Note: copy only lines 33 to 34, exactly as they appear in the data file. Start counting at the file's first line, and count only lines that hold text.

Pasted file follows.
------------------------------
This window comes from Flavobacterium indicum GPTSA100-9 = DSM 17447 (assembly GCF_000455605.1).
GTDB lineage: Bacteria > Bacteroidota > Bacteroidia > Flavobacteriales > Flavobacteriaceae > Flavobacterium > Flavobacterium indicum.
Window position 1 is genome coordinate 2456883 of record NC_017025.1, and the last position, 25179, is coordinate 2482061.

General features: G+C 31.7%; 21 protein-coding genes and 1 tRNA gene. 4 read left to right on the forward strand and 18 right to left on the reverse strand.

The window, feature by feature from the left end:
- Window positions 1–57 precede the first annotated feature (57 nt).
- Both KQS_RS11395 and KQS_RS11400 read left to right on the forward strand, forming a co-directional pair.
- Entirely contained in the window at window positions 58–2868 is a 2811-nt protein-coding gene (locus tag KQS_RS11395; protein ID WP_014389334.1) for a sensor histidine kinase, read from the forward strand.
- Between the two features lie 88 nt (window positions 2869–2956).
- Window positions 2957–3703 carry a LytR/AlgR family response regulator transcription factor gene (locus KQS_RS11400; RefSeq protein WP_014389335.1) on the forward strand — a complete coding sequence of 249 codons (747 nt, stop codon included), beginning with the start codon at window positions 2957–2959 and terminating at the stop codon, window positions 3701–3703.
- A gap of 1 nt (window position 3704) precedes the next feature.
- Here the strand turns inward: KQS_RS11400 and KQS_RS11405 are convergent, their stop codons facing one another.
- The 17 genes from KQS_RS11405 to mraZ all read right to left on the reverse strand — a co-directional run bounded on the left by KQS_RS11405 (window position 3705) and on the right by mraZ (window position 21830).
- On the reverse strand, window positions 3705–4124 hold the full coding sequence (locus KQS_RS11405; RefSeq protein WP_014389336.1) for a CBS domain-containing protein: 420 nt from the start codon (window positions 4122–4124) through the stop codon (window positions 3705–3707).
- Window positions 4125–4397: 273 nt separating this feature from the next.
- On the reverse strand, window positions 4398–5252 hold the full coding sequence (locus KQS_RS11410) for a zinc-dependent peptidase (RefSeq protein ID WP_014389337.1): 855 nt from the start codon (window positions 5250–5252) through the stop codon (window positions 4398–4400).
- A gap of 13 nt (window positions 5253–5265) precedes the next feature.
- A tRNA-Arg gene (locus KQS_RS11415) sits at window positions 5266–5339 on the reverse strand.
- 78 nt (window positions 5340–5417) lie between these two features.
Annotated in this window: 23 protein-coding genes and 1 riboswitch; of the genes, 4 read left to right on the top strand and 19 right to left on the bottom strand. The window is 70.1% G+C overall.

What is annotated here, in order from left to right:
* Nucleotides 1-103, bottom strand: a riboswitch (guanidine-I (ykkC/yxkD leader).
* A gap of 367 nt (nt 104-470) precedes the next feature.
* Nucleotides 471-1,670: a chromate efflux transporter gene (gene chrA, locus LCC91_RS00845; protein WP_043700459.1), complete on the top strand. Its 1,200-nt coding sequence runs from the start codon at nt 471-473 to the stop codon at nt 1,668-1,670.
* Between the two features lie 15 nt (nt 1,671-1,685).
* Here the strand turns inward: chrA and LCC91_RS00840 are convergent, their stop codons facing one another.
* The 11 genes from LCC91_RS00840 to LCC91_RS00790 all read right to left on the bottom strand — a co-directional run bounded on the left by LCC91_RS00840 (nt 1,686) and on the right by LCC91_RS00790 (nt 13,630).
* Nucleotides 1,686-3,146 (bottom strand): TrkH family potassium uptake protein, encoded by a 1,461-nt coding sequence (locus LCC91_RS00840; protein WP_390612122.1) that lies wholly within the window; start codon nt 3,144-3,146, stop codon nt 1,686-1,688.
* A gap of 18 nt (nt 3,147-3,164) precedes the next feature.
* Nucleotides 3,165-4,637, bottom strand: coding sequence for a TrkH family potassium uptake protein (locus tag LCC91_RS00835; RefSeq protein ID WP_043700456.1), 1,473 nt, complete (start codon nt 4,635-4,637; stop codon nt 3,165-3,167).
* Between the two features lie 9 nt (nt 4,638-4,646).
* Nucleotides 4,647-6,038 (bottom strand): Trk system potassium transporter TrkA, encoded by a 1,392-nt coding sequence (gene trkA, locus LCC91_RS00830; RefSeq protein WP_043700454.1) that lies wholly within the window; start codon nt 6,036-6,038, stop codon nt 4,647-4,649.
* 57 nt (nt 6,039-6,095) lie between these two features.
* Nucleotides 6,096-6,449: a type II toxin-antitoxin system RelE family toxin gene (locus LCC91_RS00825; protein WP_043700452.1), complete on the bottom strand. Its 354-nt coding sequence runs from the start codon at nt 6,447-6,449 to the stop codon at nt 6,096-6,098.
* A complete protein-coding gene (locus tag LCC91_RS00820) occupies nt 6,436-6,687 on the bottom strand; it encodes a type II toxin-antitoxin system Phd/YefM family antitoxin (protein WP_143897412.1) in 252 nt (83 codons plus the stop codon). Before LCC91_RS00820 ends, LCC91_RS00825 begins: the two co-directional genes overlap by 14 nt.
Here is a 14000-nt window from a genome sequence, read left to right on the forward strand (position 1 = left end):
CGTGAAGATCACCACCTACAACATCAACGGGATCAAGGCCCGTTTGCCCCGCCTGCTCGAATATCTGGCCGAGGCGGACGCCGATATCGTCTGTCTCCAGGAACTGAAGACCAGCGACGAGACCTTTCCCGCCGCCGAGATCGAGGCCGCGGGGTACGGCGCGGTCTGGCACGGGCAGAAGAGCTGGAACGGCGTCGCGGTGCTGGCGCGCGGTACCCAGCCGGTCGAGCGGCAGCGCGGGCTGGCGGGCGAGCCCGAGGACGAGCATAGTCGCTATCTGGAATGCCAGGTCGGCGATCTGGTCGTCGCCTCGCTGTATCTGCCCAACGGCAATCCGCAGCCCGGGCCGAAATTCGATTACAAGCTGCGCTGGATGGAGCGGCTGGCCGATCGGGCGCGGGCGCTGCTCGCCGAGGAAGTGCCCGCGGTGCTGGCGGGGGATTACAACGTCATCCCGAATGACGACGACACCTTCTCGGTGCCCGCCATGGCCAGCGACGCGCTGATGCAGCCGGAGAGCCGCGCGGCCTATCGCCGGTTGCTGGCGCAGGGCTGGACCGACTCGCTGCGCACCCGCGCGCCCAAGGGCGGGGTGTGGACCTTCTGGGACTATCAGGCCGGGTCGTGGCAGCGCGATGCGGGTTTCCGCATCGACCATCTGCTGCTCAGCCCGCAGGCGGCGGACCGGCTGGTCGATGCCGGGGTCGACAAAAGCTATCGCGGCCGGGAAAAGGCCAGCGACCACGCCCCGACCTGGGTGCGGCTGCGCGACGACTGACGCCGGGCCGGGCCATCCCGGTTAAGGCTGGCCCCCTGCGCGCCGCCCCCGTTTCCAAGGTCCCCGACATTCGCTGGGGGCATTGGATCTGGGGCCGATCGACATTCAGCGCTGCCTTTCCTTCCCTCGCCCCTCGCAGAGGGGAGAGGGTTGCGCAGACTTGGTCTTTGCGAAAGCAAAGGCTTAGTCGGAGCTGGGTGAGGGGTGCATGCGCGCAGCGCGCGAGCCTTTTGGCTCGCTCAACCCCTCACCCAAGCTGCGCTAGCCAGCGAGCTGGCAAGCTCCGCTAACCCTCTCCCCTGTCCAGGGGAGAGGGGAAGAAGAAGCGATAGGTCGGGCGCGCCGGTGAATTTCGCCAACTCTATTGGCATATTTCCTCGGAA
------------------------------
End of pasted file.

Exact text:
* 57 nt (nt 6,039-6,095) lie between these two features.
* Nucleotides 6,096-6,449: a type II toxin-antitoxin system RelE family toxin gene (locus LCC91_RS00825; protein WP_043700452.1), complete on the bottom strand. Its 354-nt coding sequence runs from the start codon at nt 6,447-6,449 to the stop codon at nt 6,096-6,098.